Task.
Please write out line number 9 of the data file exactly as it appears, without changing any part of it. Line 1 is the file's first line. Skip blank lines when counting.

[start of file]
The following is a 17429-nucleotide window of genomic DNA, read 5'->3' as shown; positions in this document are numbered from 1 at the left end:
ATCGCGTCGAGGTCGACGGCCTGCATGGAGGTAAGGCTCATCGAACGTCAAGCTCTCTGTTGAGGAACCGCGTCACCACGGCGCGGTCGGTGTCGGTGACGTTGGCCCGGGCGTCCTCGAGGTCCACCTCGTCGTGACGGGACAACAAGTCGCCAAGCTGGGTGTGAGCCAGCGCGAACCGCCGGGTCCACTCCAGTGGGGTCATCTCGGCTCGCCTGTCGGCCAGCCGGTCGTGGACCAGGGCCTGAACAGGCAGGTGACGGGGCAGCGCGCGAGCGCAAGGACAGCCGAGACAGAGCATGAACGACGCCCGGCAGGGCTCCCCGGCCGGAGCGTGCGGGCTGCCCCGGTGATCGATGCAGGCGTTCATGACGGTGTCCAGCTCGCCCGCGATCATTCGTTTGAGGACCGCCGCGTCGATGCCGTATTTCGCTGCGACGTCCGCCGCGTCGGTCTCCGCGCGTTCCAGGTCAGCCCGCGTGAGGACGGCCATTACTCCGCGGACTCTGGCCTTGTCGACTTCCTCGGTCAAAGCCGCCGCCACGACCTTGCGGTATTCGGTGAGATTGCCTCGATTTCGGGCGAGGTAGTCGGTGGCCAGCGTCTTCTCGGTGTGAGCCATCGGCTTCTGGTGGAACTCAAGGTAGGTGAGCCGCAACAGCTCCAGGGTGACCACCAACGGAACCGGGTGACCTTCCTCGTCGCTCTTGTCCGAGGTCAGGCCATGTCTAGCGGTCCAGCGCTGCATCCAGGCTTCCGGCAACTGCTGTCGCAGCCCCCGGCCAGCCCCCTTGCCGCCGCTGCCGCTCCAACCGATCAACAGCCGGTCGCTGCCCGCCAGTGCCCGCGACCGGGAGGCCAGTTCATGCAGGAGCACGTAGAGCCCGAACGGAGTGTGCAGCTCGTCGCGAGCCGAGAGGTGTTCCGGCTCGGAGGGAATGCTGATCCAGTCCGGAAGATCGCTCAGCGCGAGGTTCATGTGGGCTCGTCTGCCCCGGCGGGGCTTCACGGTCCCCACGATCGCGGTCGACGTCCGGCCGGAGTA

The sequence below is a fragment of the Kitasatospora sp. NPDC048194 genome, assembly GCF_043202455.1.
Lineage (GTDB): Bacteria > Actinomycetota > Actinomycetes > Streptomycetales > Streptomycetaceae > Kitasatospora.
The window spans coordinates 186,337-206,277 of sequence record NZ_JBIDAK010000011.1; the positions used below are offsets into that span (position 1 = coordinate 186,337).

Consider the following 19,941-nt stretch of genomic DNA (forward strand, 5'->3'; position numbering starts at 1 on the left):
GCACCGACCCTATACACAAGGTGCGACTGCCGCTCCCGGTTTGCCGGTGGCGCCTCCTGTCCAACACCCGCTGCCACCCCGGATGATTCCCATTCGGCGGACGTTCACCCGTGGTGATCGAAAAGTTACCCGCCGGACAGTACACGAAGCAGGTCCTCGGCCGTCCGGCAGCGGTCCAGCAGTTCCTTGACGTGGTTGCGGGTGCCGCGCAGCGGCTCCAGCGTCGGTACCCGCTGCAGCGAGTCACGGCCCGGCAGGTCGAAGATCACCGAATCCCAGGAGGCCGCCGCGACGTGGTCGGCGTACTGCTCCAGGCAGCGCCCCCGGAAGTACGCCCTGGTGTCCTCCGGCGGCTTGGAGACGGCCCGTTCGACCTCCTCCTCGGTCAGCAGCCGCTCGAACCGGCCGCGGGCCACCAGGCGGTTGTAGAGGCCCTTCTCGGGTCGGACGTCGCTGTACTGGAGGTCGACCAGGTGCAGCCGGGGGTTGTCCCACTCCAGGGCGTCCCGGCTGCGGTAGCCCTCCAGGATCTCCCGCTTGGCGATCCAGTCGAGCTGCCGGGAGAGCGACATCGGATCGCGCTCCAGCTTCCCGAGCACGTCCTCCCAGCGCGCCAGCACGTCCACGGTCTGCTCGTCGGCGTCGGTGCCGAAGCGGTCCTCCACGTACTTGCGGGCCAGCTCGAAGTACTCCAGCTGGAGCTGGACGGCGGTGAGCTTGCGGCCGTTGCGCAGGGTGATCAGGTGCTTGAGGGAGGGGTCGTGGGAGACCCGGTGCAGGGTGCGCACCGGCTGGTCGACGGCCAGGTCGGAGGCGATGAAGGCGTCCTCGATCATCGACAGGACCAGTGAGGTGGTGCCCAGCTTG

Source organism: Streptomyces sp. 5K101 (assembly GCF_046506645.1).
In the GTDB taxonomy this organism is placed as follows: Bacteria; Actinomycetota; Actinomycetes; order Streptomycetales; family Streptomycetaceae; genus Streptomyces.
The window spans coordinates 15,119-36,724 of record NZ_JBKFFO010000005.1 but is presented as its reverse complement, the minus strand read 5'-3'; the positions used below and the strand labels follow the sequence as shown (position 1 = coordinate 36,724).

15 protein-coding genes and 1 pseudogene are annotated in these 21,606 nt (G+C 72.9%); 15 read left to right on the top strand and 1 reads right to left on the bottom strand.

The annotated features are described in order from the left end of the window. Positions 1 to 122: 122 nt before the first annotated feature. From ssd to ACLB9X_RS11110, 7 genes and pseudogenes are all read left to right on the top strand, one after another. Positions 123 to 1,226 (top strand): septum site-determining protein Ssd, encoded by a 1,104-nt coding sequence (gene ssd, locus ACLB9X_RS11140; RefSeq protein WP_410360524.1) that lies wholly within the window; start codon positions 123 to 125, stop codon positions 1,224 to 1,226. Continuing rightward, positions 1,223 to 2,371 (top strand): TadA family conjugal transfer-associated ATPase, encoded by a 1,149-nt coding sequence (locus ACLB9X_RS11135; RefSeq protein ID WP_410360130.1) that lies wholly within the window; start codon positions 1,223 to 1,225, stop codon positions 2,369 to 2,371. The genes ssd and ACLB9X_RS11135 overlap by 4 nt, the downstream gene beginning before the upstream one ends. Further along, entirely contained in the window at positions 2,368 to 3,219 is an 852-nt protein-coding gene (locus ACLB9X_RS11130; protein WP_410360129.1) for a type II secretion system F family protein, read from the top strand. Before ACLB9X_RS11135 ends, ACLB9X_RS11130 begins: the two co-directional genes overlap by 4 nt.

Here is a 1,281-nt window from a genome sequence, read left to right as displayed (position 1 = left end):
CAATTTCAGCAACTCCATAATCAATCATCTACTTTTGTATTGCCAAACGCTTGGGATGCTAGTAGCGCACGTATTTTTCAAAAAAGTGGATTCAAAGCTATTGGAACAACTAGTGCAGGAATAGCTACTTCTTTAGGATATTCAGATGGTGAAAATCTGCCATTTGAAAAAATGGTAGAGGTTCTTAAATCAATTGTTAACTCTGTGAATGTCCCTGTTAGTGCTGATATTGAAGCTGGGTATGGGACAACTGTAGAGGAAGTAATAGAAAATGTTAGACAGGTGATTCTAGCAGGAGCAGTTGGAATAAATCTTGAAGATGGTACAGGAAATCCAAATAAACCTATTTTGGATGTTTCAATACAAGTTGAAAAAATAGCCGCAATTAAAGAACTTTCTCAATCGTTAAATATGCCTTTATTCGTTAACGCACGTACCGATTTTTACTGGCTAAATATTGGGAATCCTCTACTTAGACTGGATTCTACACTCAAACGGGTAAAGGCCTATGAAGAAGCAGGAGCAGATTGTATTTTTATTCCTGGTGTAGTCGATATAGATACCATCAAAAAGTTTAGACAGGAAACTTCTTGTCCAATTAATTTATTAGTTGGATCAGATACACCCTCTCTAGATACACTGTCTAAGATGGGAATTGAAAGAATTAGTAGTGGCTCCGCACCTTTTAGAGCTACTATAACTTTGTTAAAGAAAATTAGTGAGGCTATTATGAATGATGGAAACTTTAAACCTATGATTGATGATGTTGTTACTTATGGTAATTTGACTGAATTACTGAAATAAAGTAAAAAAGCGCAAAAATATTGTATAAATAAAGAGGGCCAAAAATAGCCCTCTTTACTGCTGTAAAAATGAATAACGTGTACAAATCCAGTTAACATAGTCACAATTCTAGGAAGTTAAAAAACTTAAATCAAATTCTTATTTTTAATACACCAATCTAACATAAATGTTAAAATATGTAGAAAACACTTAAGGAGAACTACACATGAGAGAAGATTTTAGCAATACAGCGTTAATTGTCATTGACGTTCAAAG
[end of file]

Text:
In the GTDB taxonomy this organism is placed as follows: Bacteria; Actinomycetota; Actinomycetes; order Streptomycetales; family Streptomycetaceae; genus Streptomyces.